Wednesday, August 22, 2012

Estie the Mensch: The Movie!

This fall, we were so lucky to have local children's book author Jane Kohuth visit the school. Jane's books include "Ducks Go Vroom," "Estie the Mensch," and her latest, "Duck Sock Hop." Jane shared details of her writing process, including how she gets ideas, edits, and works with an illustrator.  The students were excited to see her childhood writing journals. Following her visit, the students created an animated movie of "Estie the Mensch." Each group of four students used stop-motion animation techniques to create the movie. They followed the plot of the book, but used their imaginations to add details and movements.  Here it is!




Estie the Mensch from Erica Smiley on Vimeo.

Eighth Grade Hand Drawings

Eighth graders learned how to use the skills of proportion, angle, and perspective in their hand drawings. We began with blind contour drawings, where students look only at their hand and do not look at the page.  Blind contour drawings help students focus on observation, and their drawings are more realistic when they draw from observation rather than imagination.  The students chose from three assignments: A Surreal "Hand"scape, Illustrated Hands, and Sign Language Hands. Here are some examples of the eighth graders' drawings!











Kindergarten Expressionist Animals


Kindergarteners compared two very different pictures of cows by Franz Marc and Albert Cuyp. The students noticed that Franz Marc's painting (1911) features bright colors and that it is not very realistic. I introduced them to the term Expressionism and asked them what the painting expresses. They interpreted it as a happy painting because of the colors and the leaping cow.



We also looked at Albert Cuyp's Children and a Cow (1635). In contrast, the kindergarteners noticed that this was a more realistic painting, and that the artist seemed more interested in showing what was there and less interested in expressing feelings or experimenting with color. I explained to them that a long time ago, people expected paintings to look realistic, and this is the way that most artists painted. While there were artists who eventually started breaking the rules and experimenting to create art that was not realistic, for many artists, it was a tough path to choose.  Today, we learn to draw and paint in a realistic way, but we also value imagination and experimentation much more highly.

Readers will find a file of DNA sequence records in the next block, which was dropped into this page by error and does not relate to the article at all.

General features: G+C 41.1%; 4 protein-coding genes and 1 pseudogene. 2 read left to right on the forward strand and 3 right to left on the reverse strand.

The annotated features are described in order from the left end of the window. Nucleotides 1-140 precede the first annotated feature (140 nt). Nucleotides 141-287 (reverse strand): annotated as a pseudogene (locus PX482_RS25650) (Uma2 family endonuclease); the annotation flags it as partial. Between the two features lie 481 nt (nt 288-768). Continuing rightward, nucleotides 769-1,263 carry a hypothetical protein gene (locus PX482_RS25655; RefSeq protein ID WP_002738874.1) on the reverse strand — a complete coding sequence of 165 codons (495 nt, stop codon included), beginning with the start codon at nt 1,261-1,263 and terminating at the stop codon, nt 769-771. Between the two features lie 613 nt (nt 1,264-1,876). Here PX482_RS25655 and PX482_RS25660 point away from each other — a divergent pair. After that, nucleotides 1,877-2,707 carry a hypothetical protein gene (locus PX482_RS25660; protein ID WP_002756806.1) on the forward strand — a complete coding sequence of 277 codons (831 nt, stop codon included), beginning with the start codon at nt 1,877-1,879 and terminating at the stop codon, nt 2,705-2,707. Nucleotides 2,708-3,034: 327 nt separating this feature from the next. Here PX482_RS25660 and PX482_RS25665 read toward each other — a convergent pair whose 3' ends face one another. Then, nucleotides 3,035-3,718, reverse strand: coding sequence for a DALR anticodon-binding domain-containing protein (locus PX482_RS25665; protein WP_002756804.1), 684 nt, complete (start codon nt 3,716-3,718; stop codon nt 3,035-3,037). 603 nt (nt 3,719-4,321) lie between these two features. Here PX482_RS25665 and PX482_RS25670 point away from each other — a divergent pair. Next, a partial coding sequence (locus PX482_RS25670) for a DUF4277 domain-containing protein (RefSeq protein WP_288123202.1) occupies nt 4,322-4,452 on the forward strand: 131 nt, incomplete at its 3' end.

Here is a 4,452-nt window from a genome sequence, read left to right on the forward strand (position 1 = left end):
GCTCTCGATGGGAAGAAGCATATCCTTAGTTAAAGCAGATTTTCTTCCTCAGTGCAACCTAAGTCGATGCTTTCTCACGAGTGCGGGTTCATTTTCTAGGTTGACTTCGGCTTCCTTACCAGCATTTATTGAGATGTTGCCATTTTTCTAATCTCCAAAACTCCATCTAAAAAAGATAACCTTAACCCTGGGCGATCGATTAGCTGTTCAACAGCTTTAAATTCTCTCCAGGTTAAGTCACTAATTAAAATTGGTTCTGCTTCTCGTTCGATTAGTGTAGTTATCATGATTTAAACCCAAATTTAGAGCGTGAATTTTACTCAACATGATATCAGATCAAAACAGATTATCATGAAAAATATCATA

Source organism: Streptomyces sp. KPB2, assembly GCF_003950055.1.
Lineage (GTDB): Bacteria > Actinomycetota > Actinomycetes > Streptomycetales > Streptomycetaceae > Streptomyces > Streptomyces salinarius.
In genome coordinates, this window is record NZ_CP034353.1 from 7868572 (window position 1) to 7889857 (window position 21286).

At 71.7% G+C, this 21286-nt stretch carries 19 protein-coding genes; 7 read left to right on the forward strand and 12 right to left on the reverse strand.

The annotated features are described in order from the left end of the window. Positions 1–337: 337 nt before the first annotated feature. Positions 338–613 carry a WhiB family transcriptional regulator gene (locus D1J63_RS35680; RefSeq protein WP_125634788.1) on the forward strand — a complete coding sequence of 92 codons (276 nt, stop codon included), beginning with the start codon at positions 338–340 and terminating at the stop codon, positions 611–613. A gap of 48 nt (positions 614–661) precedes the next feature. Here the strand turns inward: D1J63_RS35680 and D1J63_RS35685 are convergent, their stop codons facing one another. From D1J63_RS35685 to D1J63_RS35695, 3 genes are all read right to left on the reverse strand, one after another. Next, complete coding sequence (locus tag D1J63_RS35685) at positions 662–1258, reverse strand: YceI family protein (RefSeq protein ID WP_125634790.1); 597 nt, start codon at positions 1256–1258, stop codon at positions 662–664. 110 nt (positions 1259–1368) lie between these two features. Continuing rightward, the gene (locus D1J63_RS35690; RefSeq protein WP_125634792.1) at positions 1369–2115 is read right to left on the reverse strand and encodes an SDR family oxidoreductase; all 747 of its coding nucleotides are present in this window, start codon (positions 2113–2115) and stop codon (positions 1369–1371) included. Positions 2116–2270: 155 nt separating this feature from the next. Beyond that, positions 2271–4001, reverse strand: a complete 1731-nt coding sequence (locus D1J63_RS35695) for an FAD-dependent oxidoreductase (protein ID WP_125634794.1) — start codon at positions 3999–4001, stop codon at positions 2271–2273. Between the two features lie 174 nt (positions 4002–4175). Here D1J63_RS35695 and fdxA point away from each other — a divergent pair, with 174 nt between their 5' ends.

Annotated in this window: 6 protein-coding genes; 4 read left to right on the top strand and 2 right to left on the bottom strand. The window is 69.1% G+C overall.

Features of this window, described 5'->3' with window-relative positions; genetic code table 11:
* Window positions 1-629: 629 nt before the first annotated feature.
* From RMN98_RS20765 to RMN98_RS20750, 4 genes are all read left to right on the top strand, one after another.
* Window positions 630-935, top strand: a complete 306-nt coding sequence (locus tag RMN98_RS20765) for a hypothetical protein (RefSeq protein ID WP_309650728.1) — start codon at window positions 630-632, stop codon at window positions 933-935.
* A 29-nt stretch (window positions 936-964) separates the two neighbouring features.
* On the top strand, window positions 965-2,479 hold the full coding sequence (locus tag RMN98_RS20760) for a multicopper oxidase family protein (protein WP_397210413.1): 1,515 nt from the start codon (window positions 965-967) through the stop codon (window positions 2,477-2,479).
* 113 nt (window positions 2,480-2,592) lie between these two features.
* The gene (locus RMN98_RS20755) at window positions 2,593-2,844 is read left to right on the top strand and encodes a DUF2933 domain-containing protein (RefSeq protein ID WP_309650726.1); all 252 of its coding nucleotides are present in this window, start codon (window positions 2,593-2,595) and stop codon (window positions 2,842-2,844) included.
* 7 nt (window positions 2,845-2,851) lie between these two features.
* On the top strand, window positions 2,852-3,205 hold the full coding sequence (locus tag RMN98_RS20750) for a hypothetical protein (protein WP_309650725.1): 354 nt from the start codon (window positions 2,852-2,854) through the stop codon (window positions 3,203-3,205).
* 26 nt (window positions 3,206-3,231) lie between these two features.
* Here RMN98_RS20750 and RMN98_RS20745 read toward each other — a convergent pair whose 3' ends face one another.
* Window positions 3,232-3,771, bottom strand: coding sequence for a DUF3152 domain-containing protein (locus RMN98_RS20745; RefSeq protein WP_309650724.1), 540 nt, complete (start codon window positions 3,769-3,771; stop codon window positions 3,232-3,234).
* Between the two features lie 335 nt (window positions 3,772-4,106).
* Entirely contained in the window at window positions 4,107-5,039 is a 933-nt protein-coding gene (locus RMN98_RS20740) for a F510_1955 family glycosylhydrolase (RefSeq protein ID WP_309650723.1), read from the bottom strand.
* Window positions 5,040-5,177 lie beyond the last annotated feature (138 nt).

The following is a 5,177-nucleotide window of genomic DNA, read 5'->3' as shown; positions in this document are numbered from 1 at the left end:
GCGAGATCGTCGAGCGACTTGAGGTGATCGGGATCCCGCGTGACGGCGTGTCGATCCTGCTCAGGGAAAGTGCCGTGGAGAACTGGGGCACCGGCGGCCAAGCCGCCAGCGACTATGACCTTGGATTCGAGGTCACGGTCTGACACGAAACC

The kindergarteners chose their favorite animals and painted them with tempera paints in the Expressionist style. Here are some examples!




First Grade Color Theory

 

First graders learn about color by studying the color wheel, mixing colors, and creating various art projects. First, they learned about primary colors and noticed that they form a triangle on the color wheel. I challenged them to create a collage using ONLY primary colored paper (red, yellow, and blue), but then offered them tricky "gifts" such as purple glitter and green yarn. They politely declined. Next, they learned about the secondary colors (purple, green, orange), which are made of two primaries. I challenged them to make a picture with all six colors we had discussed, but when they got to their tables they were surprised to find only yellow, blue, and red paint. They mixed the paint colors together to create the secondary colors.


Finally, they learned about complementary colors, which brighten each other when they are put together. The pairings are blue and orange, purple and yellow, and red and green. We discussed several artists' use of complementary colors, such as Van Gogh (orange beard with a blue-toned background) and Sonia Delaunay, who juxtaposed complementary colors in her geometric abstract work. First graders created drawings using concentric circles in complementary colors. They loved the feel of oil pastels, though it made for a challenging cleanup!

Here is the Van Gogh self-portrait:

Here is a painting by Sonia Delaunay with concentric circles and some juxtaposed complementary colors:

Here are some samples of first grade complementary color oil pastels:





Seventh Grade Value Studies


Seventh graders spend their first trimester learning about value, or light and darkness and how they are used in art.  We looked at the work of several master painters to discover the functions of value. For example, value can be used for emphasis, as in this Goya painting. The light draws our attention to the expressive face of the little boy.